Top Words of 2011, Yes 2011
Global Language Monitor: ““Typically, we gather our top words throughout the year and rank them according to the number of citations, the size and depth of their linguistic footprint and momentum. To project possible top words for 2011, we analyzed the categories that we monitor and then choose words from each representative of various word trends,” said Paul JJ Payack, President and Chief Word Analyst of GLM. “Over the last ten years, we’ve frequently been asked the question, so this year we are providing our projections.”
The words are culled from throughout the English-speaking world, which now numbers more than 1.58 billion speakers.
Projected Top Words of 2011
Twenty-Eleven – The English-speaking world has finally agreed on a common designation for the year: Twenty-eleven far outstrips ‘two thousand eleven’ in the spoken language. This is welcome relief from the decade-long confusion over how to pronounce 2001, 2001, 2003, etc.
Obama-mess – David Letterman’s neologism for 2010 also works for 2011. This word is neutral. If Obama regain his magic, he escaped his Obama-mess; if his rating sinks further he continues to be engulfed by it.
Great Recession – Even the best case scenario has the economy digging out of this hole for the foreseeable future,
Palinism – Because the media needs an heir to Bushisms and Sarah Palin is the candidate of choice here.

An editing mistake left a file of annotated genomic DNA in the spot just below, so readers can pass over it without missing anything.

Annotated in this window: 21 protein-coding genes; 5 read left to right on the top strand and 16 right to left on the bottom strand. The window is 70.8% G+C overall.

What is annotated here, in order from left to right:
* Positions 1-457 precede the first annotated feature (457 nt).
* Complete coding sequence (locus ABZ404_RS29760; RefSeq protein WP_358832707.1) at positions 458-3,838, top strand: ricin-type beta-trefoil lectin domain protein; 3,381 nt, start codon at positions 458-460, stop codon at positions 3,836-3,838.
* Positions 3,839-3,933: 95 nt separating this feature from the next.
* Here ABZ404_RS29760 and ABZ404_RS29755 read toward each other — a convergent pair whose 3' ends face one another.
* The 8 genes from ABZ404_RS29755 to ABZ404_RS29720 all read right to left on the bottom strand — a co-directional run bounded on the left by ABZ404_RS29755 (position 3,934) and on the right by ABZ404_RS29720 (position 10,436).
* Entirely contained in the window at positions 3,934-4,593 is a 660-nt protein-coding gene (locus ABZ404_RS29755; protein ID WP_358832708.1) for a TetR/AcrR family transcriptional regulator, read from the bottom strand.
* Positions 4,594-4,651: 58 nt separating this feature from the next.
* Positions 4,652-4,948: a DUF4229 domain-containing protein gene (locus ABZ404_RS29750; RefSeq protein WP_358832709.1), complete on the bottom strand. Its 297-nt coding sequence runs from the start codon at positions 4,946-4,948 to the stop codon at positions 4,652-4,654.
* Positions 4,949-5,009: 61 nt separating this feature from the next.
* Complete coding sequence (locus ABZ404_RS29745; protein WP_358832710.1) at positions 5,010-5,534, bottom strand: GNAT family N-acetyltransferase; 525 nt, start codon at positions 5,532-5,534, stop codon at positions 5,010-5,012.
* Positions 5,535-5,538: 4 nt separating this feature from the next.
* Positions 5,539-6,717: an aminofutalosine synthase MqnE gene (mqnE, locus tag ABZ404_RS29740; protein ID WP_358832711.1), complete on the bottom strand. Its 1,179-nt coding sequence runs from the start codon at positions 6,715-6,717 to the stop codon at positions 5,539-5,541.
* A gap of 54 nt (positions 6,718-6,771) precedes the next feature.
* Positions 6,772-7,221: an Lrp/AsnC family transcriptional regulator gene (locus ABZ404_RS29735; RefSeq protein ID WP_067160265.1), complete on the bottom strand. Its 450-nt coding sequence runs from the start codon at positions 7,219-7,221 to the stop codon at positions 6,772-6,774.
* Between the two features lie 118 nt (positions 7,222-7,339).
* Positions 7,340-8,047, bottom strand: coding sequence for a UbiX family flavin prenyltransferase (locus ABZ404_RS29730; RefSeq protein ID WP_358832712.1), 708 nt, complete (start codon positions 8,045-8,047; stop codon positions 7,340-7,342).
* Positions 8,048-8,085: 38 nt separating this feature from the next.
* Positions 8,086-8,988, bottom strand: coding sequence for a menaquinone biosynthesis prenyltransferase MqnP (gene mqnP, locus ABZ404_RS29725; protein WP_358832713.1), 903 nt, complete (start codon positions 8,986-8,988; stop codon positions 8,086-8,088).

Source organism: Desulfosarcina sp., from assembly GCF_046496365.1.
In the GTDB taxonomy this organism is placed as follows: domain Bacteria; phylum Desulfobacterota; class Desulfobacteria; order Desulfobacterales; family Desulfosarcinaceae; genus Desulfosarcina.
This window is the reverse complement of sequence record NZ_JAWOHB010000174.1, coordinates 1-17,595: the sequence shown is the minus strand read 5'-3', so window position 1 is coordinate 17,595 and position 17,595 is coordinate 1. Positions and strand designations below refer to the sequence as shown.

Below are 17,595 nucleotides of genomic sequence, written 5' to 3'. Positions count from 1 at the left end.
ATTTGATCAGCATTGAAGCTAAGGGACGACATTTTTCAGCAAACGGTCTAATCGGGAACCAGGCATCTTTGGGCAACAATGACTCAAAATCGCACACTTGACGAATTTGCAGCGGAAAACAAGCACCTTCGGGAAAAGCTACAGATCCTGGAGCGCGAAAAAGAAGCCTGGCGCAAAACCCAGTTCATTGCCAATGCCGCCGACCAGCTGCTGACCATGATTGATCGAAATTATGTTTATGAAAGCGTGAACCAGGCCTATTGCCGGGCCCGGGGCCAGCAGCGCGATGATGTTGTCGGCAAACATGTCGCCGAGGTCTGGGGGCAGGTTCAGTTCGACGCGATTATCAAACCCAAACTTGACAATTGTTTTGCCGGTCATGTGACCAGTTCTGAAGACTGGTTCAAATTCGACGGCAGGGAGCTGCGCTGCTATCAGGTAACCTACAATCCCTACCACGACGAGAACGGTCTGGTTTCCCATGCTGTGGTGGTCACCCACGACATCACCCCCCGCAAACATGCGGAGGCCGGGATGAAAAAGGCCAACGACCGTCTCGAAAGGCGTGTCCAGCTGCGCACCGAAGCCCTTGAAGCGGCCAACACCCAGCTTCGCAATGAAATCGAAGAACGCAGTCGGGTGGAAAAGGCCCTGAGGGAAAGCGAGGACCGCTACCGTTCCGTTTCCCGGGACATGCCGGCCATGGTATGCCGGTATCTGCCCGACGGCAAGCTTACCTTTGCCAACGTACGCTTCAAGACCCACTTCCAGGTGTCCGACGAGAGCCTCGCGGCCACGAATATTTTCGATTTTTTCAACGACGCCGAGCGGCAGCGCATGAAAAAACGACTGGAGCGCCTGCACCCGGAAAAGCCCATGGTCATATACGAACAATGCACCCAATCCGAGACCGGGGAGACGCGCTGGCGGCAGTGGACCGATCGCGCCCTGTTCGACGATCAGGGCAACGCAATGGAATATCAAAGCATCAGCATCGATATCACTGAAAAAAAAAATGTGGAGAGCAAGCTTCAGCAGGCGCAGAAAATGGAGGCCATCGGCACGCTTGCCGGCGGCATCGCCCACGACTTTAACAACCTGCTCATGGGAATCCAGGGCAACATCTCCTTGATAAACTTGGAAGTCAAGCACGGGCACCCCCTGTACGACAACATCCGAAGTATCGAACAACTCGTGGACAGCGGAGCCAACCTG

TwitFlocker – Can’t say what the name of the next Twitter or Facebook will be, so we’ll use TwitFlocker as the place holder. (What is TwitFlocker? Join the Discussion Here.)
3.0 – 2.0 has settled into the vocabulary in a thousand differing forms — Obama 2.0, Web 2.0, Lindsey Lohan 2.0, so we project 3.0 being used to ‘one-up’ the 2.0 trend.
9/11 – Next September is the tenth anniversary of the 9/11 terrorist attacks on US soil, so there is sure to be a great resurgence in use of the phrase.
Climate Change (or global warming) – Both of these phrases have been in the Top Ten for the last decade, so we see no reason the English-speaking public will abandon either or both of the phrases.
China/Chinese – The emergence of China is the Top Story of the Decade and there is little indication that is emergence on the world stage will continue in the media.
Hobbit and/or Parseltongue – The blockbuster movies of 2011 will be sure to include Harry Potter and the Deathly Hallows, Part 2 and the Hobbit (though the Hobbit premiers on Dec. 31) are sure to spin out some word or phrase that will remain memorable to the Earthly-audience.
For methodology, see Top Words of 2010 announcement.